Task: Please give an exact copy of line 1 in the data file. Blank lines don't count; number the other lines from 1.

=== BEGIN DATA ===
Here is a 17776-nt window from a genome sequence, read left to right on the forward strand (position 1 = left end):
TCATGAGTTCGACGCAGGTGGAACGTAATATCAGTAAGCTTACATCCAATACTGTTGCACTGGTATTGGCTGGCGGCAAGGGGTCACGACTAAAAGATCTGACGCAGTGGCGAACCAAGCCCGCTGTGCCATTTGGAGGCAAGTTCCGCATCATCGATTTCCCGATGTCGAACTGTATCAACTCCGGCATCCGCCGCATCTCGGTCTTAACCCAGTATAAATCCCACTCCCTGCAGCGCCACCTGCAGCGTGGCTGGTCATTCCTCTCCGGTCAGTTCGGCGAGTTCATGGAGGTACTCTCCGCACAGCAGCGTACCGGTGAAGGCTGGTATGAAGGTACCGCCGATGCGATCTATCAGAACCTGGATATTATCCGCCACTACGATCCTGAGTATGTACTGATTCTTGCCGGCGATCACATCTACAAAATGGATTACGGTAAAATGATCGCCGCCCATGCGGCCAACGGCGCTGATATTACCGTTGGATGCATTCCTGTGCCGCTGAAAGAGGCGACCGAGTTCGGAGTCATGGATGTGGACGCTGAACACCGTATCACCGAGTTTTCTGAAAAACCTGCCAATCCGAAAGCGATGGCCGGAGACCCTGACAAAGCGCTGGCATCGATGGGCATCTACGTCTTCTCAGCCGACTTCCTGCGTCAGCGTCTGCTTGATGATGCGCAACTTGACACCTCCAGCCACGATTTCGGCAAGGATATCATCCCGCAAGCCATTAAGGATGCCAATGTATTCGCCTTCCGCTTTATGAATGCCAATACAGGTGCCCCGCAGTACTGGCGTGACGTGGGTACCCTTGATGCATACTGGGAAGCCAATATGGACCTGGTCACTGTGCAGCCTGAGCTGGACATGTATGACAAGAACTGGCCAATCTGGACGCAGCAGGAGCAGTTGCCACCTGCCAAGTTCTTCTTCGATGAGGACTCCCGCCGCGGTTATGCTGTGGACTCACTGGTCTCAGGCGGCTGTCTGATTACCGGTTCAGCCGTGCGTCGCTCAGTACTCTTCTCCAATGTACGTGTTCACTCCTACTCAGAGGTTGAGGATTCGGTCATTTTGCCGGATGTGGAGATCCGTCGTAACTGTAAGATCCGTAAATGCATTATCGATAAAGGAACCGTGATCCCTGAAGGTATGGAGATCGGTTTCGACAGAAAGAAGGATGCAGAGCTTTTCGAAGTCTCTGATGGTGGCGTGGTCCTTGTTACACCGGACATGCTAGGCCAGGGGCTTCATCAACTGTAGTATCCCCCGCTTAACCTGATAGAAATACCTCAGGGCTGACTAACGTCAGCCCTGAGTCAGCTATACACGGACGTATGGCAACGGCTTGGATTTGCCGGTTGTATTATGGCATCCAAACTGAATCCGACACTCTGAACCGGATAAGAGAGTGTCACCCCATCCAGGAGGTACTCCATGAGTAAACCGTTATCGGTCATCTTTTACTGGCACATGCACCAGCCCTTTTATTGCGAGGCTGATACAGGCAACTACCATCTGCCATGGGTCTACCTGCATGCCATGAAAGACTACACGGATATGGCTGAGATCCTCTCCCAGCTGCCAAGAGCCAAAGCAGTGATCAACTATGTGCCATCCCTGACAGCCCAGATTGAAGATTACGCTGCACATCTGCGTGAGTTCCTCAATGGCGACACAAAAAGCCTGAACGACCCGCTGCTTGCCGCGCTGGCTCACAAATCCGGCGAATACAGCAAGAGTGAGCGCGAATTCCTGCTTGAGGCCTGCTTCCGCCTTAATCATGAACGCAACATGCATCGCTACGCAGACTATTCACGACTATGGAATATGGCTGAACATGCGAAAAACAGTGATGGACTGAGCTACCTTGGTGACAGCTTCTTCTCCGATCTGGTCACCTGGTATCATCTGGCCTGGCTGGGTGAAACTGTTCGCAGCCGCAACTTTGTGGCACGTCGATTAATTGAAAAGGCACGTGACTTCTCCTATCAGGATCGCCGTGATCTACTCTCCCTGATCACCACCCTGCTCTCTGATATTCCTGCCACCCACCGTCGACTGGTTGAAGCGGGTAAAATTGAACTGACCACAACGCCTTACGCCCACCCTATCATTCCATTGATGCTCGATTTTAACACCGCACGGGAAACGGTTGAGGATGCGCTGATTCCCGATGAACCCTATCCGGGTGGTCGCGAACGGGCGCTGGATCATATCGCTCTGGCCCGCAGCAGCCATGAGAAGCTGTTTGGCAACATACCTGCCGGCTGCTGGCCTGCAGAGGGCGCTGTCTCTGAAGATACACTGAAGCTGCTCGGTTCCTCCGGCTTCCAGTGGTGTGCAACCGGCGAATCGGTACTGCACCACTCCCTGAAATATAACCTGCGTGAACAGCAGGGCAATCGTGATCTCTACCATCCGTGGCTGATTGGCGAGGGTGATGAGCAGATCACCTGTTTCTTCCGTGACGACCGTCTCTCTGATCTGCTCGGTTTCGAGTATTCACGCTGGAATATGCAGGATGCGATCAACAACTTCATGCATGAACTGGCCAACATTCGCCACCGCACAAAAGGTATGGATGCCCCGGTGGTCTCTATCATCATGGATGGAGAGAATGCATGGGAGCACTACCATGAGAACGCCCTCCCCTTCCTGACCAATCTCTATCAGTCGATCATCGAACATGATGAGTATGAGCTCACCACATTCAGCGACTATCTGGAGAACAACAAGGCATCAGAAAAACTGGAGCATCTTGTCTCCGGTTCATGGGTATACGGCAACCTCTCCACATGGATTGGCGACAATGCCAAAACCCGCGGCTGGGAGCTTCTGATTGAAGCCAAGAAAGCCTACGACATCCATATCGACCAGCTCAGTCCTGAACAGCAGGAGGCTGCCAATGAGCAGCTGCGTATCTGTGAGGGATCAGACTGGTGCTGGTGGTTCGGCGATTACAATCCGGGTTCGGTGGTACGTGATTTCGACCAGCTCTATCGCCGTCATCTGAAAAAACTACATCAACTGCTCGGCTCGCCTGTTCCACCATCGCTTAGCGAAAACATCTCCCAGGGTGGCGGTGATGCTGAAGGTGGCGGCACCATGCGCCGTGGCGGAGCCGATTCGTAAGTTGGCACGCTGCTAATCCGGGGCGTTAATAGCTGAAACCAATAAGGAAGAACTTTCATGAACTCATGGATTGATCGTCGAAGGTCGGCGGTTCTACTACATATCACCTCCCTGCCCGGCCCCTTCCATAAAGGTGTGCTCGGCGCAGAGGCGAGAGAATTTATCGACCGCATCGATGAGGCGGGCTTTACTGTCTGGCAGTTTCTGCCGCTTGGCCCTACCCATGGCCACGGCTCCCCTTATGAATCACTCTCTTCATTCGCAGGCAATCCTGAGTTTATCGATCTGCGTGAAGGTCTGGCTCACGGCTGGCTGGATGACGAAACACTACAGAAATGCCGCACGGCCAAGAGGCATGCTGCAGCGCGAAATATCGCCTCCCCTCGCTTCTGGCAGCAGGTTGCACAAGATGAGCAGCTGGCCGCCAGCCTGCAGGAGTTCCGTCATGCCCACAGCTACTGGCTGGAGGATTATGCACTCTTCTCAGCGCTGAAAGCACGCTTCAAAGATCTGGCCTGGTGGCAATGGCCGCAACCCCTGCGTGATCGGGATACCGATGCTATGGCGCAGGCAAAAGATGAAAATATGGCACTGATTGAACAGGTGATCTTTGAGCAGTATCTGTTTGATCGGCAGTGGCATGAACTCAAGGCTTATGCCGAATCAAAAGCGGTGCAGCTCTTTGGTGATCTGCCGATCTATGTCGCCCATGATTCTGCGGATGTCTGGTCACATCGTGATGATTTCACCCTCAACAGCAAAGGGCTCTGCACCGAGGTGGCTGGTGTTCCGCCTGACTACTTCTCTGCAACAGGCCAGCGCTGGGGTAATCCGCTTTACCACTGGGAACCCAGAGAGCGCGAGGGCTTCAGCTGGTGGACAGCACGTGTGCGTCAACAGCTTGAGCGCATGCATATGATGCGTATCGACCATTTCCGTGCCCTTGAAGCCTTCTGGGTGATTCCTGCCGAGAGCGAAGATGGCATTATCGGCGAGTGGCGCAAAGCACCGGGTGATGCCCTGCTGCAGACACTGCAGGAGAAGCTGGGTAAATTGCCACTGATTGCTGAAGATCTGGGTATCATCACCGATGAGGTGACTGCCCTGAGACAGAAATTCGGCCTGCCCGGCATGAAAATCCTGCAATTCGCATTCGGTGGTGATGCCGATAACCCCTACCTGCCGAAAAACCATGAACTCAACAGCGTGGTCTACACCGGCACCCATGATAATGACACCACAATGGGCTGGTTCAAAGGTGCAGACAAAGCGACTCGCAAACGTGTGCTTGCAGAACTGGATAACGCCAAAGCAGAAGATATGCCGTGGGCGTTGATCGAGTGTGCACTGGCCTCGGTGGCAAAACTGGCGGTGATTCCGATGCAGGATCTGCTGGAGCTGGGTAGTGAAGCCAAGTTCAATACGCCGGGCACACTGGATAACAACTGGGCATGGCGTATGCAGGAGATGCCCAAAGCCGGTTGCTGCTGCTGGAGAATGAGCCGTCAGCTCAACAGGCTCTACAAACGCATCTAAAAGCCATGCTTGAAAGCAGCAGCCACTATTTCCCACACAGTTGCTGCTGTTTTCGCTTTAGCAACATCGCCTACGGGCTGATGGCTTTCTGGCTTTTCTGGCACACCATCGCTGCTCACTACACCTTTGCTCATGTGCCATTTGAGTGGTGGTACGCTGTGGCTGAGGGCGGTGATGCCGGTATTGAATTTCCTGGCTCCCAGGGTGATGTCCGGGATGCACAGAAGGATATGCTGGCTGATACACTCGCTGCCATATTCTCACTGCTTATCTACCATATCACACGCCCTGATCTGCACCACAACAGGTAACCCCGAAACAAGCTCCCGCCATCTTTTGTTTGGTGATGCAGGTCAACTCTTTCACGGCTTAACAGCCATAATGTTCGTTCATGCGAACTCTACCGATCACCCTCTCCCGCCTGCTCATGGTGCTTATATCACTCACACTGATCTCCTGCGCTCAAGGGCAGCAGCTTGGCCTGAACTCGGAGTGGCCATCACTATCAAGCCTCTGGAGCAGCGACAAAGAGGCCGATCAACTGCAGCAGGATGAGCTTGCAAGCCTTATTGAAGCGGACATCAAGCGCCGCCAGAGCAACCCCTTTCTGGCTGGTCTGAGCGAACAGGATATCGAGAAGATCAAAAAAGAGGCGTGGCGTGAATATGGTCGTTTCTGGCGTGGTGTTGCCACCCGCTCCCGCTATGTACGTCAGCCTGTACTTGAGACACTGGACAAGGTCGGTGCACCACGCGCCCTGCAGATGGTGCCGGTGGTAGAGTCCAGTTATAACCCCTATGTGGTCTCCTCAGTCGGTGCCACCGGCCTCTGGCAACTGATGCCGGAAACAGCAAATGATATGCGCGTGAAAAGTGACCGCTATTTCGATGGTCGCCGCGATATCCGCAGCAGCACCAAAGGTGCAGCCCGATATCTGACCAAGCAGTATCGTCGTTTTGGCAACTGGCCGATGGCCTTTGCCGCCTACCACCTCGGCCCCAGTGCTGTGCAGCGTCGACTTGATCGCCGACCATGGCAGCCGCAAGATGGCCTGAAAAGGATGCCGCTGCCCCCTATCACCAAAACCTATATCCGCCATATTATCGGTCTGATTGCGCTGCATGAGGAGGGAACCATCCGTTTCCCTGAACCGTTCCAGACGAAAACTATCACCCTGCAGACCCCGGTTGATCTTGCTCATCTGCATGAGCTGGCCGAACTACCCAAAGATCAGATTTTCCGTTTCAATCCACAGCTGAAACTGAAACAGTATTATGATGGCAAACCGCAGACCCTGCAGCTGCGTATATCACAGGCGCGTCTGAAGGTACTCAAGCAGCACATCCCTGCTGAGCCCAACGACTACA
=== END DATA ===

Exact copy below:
Here is a 17776-nt window from a genome sequence, read left to right on the forward strand (position 1 = left end):